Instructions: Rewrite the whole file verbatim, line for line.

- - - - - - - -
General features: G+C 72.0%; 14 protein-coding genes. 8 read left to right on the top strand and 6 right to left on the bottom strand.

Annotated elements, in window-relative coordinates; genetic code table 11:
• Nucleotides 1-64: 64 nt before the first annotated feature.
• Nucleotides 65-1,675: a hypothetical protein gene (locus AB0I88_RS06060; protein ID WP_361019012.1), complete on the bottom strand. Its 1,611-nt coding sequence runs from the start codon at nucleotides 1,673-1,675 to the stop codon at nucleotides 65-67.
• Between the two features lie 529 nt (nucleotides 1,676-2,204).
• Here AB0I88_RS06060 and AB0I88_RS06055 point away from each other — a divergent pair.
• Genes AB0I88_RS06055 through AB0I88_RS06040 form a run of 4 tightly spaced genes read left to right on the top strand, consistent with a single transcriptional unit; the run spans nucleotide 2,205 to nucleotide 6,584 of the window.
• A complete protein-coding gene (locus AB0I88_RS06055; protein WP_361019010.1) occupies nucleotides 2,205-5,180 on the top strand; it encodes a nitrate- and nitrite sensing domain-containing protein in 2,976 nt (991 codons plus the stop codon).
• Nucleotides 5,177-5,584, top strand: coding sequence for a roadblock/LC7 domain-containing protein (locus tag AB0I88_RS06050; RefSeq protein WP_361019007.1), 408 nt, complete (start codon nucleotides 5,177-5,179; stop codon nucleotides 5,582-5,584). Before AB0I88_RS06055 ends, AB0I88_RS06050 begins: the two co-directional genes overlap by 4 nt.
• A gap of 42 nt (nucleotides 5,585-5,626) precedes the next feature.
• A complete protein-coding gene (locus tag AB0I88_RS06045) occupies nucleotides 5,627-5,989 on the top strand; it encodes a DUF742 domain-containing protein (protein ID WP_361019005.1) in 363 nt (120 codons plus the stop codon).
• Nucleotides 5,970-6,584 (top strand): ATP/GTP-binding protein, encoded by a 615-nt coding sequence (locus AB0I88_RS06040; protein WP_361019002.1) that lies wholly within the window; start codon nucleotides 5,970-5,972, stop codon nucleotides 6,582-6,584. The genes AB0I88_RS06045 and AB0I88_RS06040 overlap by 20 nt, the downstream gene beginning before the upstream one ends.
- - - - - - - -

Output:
General features: G+C 72.0%; 14 protein-coding genes. 8 read left to right on the top strand and 6 right to left on the bottom strand.

Annotated elements, in window-relative coordinates; genetic code table 11:
• Nucleotides 1-64: 64 nt before the first annotated feature.
• Nucleotides 65-1,675: a hypothetical protein gene (locus AB0I88_RS06060; protein ID WP_361019012.1), complete on the bottom strand. Its 1,611-nt coding sequence runs from the start codon at nucleotides 1,673-1,675 to the stop codon at nucleotides 65-67.
• Between the two features lie 529 nt (nucleotides 1,676-2,204).
• Here AB0I88_RS06060 and AB0I88_RS06055 point away from each other — a divergent pair.
• Genes AB0I88_RS06055 through AB0I88_RS06040 form a run of 4 tightly spaced genes read left to right on the top strand, consistent with a single transcriptional unit; the run spans nucleotide 2,205 to nucleotide 6,584 of the window.
• A complete protein-coding gene (locus AB0I88_RS06055; protein WP_361019010.1) occupies nucleotides 2,205-5,180 on the top strand; it encodes a nitrate- and nitrite sensing domain-containing protein in 2,976 nt (991 codons plus the stop codon).
• Nucleotides 5,177-5,584, top strand: coding sequence for a roadblock/LC7 domain-containing protein (locus tag AB0I88_RS06050; RefSeq protein WP_361019007.1), 408 nt, complete (start codon nucleotides 5,177-5,179; stop codon nucleotides 5,582-5,584). Before AB0I88_RS06055 ends, AB0I88_RS06050 begins: the two co-directional genes overlap by 4 nt.
• A gap of 42 nt (nucleotides 5,585-5,626) precedes the next feature.
• A complete protein-coding gene (locus tag AB0I88_RS06045) occupies nucleotides 5,627-5,989 on the top strand; it encodes a DUF742 domain-containing protein (protein ID WP_361019005.1) in 363 nt (120 codons plus the stop codon).
• Nucleotides 5,970-6,584 (top strand): ATP/GTP-binding protein, encoded by a 615-nt coding sequence (locus AB0I88_RS06040; protein WP_361019002.1) that lies wholly within the window; start codon nucleotides 5,970-5,972, stop codon nucleotides 6,582-6,584. The genes AB0I88_RS06045 and AB0I88_RS06040 overlap by 20 nt, the downstream gene beginning before the upstream one ends.